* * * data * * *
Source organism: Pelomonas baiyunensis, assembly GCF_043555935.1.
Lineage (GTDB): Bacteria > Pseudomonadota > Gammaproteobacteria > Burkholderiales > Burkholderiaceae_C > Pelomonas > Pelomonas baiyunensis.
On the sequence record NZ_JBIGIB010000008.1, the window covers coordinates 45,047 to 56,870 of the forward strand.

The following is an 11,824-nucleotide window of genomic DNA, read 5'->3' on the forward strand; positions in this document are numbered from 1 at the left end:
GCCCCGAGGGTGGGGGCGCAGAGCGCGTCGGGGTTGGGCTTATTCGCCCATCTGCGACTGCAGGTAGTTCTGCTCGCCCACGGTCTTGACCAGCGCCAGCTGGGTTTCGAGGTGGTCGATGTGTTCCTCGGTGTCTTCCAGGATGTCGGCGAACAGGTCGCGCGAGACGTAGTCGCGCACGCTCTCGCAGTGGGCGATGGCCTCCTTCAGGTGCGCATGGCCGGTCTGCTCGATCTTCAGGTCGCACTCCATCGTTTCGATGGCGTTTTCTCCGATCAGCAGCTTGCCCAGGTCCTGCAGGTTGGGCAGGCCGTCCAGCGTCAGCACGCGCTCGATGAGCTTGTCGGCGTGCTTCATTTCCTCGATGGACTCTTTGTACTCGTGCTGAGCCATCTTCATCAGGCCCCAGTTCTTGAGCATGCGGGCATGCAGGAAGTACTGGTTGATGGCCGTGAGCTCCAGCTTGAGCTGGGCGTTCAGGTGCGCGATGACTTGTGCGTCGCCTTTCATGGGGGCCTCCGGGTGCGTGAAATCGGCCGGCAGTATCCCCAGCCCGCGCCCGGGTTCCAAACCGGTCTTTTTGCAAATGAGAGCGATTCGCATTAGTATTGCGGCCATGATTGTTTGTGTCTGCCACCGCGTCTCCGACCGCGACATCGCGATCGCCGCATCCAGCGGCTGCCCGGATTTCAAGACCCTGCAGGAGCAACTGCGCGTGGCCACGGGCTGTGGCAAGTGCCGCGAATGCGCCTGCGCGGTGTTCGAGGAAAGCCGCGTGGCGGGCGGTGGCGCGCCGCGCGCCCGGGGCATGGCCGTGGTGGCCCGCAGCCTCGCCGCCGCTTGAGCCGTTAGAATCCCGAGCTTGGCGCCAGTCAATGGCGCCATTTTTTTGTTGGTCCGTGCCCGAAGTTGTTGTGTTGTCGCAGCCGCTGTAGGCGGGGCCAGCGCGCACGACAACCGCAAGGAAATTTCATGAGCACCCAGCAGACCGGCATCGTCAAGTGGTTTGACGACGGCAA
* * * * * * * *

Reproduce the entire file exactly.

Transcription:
Source organism: Pelomonas baiyunensis, assembly GCF_043555935.1.
Lineage (GTDB): Bacteria > Pseudomonadota > Gammaproteobacteria > Burkholderiales > Burkholderiaceae_C > Pelomonas > Pelomonas baiyunensis.
On the sequence record NZ_JBIGIB010000008.1, the window covers coordinates 45,047 to 56,870 of the forward strand.

The following is an 11,824-nucleotide window of genomic DNA, read 5'->3' on the forward strand; positions in this document are numbered from 1 at the left end:
GCCCCGAGGGTGGGGGCGCAGAGCGCGTCGGGGTTGGGCTTATTCGCCCATCTGCGACTGCAGGTAGTTCTGCTCGCCCACGGTCTTGACCAGCGCCAGCTGGGTTTCGAGGTGGTCGATGTGTTCCTCGGTGTCTTCCAGGATGTCGGCGAACAGGTCGCGCGAGACGTAGTCGCGCACGCTCTCGCAGTGGGCGATGGCCTCCTTCAGGTGCGCATGGCCGGTCTGCTCGATCTTCAGGTCGCACTCCATCGTTTCGATGGCGTTTTCTCCGATCAGCAGCTTGCCCAGGTCCTGCAGGTTGGGCAGGCCGTCCAGCGTCAGCACGCGCTCGATGAGCTTGTCGGCGTGCTTCATTTCCTCGATGGACTCTTTGTACTCGTGCTGAGCCATCTTCATCAGGCCCCAGTTCTTGAGCATGCGGGCATGCAGGAAGTACTGGTTGATGGCCGTGAGCTCCAGCTTGAGCTGGGCGTTCAGGTGCGCGATGACTTGTGCGTCGCCTTTCATGGGGGCCTCCGGGTGCGTGAAATCGGCCGGCAGTATCCCCAGCCCGCGCCCGGGTTCCAAACCGGTCTTTTTGCAAATGAGAGCGATTCGCATTAGTATTGCGGCCATGATTGTTTGTGTCTGCCACCGCGTCTCCGACCGCGACATCGCGATCGCCGCATCCAGCGGCTGCCCGGATTTCAAGACCCTGCAGGAGCAACTGCGCGTGGCCACGGGCTGTGGCAAGTGCCGCGAATGCGCCTGCGCGGTGTTCGAGGAAAGCCGCGTGGCGGGCGGTGGCGCGCCGCGCGCCCGGGGCATGGCCGTGGTGGCCCGCAGCCTCGCCGCCGCTTGAGCCGTTAGAATCCCGAGCTTGGCGCCAGTCAATGGCGCCATTTTTTTGTTGGTCCGTGCCCGAAGTTGTTGTGTTGTCGCAGCCGCTGTAGGCGGGGCCAGCGCGCACGACAACCGCAAGGAAATTTCATGAGCACCCAGCAGACCGGCATCGTCAAGTGGTTTGACGACGGCAA